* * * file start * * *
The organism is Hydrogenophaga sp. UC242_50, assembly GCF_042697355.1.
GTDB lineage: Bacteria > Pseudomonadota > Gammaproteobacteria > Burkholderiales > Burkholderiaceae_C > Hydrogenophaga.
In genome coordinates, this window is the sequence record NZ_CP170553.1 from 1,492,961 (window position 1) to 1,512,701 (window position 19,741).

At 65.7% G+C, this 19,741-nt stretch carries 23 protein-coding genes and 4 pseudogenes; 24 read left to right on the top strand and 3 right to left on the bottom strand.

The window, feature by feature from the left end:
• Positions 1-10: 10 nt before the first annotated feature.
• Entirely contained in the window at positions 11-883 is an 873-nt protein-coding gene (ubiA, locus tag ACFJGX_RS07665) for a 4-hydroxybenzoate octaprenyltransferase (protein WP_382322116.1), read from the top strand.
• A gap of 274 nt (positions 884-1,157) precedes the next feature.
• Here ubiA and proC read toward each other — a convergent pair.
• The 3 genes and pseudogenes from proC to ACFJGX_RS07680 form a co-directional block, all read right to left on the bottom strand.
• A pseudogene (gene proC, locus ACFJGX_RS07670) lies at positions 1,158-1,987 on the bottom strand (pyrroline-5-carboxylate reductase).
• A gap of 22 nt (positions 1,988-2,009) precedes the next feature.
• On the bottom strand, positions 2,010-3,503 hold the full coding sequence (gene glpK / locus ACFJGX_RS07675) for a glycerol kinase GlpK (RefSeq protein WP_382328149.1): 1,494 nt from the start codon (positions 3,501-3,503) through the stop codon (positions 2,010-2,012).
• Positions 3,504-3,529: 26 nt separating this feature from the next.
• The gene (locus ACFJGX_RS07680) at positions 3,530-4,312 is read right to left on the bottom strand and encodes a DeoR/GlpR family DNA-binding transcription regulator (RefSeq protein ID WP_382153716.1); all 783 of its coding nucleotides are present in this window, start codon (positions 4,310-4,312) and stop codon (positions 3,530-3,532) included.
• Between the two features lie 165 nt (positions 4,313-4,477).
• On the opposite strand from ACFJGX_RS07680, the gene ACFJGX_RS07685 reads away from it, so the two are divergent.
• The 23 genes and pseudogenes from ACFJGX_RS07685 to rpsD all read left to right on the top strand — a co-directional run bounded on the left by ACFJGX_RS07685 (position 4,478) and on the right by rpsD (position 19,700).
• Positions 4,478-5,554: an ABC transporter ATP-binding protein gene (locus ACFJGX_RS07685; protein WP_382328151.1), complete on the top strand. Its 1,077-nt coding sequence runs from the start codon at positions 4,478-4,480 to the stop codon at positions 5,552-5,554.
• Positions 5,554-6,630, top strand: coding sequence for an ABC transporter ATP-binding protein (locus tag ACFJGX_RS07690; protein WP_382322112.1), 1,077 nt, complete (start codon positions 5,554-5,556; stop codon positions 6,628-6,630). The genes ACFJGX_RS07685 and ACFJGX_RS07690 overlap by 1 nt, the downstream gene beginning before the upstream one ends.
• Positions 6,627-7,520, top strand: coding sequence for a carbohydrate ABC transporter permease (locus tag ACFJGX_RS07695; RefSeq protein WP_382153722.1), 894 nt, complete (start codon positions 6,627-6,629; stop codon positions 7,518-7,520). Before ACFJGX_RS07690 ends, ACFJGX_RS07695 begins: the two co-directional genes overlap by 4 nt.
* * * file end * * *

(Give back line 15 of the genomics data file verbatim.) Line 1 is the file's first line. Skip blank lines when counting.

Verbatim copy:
• The gene (locus ACFJGX_RS07680) at positions 3,530-4,312 is read right to left on the bottom strand and encodes a DeoR/GlpR family DNA-binding transcription regulator (RefSeq protein ID WP_382153716.1); all 783 of its coding nucleotides are present in this window, start codon (positions 4,310-4,312) and stop codon (positions 3,530-3,532) included.